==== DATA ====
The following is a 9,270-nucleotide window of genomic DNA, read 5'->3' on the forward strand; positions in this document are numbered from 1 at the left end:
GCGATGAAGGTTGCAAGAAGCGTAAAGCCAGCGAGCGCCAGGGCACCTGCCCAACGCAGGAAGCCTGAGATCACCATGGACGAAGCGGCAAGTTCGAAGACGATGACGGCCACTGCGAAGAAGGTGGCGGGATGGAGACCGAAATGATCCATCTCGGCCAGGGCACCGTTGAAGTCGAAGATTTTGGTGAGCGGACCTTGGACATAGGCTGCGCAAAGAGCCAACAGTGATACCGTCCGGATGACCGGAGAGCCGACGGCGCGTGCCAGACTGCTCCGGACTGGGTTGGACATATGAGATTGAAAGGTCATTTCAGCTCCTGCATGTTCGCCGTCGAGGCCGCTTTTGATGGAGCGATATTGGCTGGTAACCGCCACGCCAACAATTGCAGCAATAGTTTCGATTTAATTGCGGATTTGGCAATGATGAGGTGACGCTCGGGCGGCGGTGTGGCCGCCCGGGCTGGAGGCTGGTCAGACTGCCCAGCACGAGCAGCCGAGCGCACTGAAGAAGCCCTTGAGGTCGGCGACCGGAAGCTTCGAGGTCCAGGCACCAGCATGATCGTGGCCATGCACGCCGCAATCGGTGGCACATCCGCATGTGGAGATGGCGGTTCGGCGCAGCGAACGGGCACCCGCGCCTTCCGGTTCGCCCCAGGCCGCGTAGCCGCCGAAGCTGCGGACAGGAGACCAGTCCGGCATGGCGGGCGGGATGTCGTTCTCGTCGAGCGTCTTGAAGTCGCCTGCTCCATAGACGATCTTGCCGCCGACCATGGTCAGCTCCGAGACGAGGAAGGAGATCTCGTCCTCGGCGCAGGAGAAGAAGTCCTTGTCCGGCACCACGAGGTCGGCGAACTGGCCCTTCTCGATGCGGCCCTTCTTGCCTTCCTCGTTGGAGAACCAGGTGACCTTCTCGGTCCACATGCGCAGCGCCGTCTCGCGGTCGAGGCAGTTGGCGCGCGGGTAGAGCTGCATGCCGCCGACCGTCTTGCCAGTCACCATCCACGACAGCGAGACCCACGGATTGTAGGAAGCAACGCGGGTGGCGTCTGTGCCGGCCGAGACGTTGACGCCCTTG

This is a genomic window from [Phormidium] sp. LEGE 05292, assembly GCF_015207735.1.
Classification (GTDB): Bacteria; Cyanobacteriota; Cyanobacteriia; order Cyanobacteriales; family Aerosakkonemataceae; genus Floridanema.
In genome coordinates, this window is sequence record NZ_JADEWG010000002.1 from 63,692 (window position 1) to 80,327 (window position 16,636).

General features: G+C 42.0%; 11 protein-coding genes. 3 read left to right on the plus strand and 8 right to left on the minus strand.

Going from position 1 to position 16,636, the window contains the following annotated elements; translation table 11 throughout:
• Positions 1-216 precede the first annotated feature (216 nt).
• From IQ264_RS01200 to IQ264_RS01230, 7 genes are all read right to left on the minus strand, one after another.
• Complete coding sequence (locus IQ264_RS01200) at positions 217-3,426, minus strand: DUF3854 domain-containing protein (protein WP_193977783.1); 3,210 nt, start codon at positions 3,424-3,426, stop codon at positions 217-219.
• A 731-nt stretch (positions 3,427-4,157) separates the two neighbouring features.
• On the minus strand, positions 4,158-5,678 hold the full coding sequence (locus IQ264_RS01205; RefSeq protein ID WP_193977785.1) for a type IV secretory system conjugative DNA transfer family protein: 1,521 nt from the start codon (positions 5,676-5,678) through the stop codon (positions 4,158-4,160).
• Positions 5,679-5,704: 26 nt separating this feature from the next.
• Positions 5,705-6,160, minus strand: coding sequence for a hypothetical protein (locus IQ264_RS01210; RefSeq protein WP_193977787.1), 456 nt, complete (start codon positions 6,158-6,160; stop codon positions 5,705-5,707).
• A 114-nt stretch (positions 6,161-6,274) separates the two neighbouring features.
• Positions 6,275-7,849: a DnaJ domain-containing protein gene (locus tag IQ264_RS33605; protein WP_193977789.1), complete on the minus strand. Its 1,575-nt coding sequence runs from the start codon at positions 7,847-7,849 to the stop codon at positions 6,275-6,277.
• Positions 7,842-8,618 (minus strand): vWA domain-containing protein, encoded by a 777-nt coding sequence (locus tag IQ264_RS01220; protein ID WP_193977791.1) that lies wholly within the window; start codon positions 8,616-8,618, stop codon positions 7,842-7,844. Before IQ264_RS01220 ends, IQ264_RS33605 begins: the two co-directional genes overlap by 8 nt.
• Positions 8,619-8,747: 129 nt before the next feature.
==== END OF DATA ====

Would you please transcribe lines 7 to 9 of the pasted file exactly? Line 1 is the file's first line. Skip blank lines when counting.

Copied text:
Going from position 1 to position 16,636, the window contains the following annotated elements; translation table 11 throughout:
• Positions 1-216 precede the first annotated feature (216 nt).
• From IQ264_RS01200 to IQ264_RS01230, 7 genes are all read right to left on the minus strand, one after another.